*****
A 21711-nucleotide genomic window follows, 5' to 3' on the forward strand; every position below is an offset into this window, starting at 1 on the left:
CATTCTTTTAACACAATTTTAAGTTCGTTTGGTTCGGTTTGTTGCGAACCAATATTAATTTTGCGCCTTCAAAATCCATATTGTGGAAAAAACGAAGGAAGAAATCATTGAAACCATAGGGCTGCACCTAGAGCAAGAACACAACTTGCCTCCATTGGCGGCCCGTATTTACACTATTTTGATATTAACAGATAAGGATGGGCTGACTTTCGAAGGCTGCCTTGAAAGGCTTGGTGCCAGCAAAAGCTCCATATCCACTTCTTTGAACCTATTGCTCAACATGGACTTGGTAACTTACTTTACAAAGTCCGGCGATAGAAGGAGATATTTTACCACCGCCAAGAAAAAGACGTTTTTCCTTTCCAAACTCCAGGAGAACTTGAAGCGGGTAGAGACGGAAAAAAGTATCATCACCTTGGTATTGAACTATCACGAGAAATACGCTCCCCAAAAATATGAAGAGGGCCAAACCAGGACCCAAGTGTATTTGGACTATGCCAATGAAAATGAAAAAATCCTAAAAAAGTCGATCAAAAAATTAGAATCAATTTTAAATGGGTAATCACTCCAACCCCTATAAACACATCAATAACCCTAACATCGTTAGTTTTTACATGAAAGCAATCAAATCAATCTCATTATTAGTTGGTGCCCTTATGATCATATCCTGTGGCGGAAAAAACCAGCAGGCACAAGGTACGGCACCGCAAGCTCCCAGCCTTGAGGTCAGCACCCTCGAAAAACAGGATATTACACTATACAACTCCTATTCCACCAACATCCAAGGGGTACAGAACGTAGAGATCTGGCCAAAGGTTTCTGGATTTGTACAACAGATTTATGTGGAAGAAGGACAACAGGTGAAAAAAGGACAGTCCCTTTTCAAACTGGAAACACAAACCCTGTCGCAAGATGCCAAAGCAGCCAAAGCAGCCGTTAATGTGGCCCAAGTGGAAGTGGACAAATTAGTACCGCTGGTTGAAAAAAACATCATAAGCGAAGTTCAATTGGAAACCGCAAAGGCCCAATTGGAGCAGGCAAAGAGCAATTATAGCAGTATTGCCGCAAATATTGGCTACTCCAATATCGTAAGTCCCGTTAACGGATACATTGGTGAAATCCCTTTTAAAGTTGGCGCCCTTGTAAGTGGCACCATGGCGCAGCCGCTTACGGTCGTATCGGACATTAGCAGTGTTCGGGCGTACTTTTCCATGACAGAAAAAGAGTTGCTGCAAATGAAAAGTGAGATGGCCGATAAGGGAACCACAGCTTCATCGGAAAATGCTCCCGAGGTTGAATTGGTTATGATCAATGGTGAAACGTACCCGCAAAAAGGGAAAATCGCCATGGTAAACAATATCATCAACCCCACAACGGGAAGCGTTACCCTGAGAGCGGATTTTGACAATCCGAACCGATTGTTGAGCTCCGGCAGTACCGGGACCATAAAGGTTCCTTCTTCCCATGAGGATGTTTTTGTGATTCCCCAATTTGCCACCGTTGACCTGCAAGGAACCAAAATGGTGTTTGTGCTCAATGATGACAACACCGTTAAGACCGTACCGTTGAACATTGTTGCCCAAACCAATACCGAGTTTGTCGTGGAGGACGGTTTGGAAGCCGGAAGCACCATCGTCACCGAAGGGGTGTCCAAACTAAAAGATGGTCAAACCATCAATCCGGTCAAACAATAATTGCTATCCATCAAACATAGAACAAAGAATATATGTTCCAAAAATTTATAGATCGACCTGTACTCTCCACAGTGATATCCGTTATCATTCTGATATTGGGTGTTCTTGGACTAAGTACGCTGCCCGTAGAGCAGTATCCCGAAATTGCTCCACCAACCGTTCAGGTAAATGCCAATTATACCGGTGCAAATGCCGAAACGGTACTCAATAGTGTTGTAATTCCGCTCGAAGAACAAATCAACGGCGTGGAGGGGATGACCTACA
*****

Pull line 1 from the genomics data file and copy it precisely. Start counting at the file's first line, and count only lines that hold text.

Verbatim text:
A 21711-nucleotide genomic window follows, 5' to 3' on the forward strand; every position below is an offset into this window, starting at 1 on the left: